I did add a patch pocket to the front left side - always handy for dropping in keys, rogue clothespins, loose coins, my phone, you know.  Stuff.

I also had to modify the waistband a little bit.  The extra seam allowance is supposed to be enough to form the casing for the elastic, but I had to use a smaller elastic, and then, after two wearings, the stitching pulled through the edge of the casing (I guess I am pretty active in my summer days, what with all the kid and laundry and food wrangling).  So I had to strengthen the casing with some bias tape (the same yellow I used to finish the hem).  I do also have to wear this dress with an x-back bra or else my bra straps show and I'm not that type.


I seriously love this dress.  I am already planning another and it happens to be green as well, which means, I suppose, that I have a crush on green.  I do wish I had some photos of it in action, but thanks to Genevieve for these quick porch photos so I can get back into the blog world with news of a new dress.

Wednesday, July 11, 2018

All My Faves Hotpads

My old hotpads were stained with that greasy feel that only partly abates after washing.  Some of the edges were flame-crisped, too (oops).  Time for some new ones! 

I dug through my piece bag and pulled out all my favorite scraps that said "happy kitchen" to me.



Such a good feeling to grab these bright hotpads out of the drawer.  They are my go-to hotpads for size and thickness.  For filler this time, I used one layer of old towel sandwiched inbetween some knit fabric scraps. For me, this is enough heft for heat protection while still allowing give and bending. 

Sunday, July 8, 2018

Sunday Dinner: Amish, with Red Beet Eggs and Apple Butter

I went all Pennsylvania-Dutch with this Amish Sunday dinner.  I marinated hardboiled eggs in my canned red beet brine, and set out tomatoes, lettuce, cheese, bread, and apple butter.  


I think my husband got out the mayo, too, and made himself a tomato sandwich (looks like he got out the wine, too!).  But we all ate various combinations.  I experimented with cheese and apple butter, and it was wonderful!  Until now, I had used apple butter like a spread on toast, or dolloped on cottage cheese as you find on the food buffets around here. But I now highly recommend that you make some cheese toast and spread some apple butter on top - it's been my breakfast for a few mornings running.



This was the Sunday dinner where I had made a pie, a French fruit tart with blueberries and blackberries. It did not photograph well, nor was it popular with the kids for various reasons.  Humph.

Friday, July 6, 2018

Phoebe's Easter Dress

When was Easter? April? Well, Easter Sunday was pleasantly warm around here and Phoebe actually wore the little outfit that I had fun making her.  And then, Sundays were chilly or we were away or because I rarely stage photo shoots for my blog, it was not until June that I actually got pictures of her to document the outfit.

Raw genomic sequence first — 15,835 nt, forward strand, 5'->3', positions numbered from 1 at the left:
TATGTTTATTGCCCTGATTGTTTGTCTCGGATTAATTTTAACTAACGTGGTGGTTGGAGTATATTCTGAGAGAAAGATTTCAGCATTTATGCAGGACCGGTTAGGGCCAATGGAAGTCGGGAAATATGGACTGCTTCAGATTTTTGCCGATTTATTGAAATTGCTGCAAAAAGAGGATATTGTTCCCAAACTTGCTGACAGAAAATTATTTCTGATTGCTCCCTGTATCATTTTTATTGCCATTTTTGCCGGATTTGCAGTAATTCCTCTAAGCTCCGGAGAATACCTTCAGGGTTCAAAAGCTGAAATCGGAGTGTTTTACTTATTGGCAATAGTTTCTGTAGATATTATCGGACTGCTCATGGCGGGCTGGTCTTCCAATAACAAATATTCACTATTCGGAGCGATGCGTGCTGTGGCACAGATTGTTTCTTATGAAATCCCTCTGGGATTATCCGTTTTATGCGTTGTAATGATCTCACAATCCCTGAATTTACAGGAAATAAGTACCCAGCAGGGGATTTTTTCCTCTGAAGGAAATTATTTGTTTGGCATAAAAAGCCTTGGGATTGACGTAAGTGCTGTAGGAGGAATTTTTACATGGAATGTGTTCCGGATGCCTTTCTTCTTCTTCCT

The pattern is McCall's 8121 (used for Phoebe before) and I added  yellow bias-tape ruffles to the bloomers because how could I not?

 I recall that I was aiming for a little French girl in the spring, but where my inspiration came from is a mystery to me.  So the fabric is a lovely slubby blue cotton - very soft and fine.  The dress is quite plain with striped buttons down the back.  I used black elastic and more bias tape to make a bright headband to go with it.  The flowers are sort-of poppies with their black bias-tape centers.  

On Easter, she wore knee socks - I adore the classic look of little girls in dresses and knee socks.  She also did wear a black cardi on Easter, too. 


But now it's summer! And nobody is thinking about Easter. Phoebe wears her sleeveless dress now with sandals. 



Monday, July 2, 2018

The Last Straw

I was at a school meeting where a meal was served on styrofoam plates with bottled water and plasticware.  One of the dads casually whipped a reusable fork/knife/spoon set out of his work bag and avoided the plasticware.  I was thrilled. All the plates, plasticware, and water bottles were thrown away as trash, of course (which drives me crazy - our city has an excellent, comprehensive recycling program and has made recycling mandatory!! but enforcement and education lag behind, of course).

However, this dad inspired me to think about how I could replace the plastic trash with reusables when I go out. I have napkin rolls that already make potlucks and picnics easy - I'm going to start carrying them more places.  I've seen Zoe (on Instagram) take her own containers along to restaurants for any food leftovers.  And I have stopped using plastic straws (more education at this website). 

I made this little roll-up of metal straws to keep in my purse.  I bought the set of straws at a local store, and the handy cleaning brush came with them.  I got this set up before a big vacation to Maine (another post for another day!), but I am planning to be straw-free at home, too. 



The other day, Genevieve wanted to make a little project with plastic straws, and I had none whatsoever in the house.  But when I went for a little jog around our neighborhood, I found no less than 4 straws among the rest of the litter and brought them home to sterilize for her to use.



The thought of all those dumb plastic straws out there as litter is maddening. I'm going to try to do my part, and I might even turn into one of those people who decline the straw and then furthermore try to educate the person offering the straw. Might.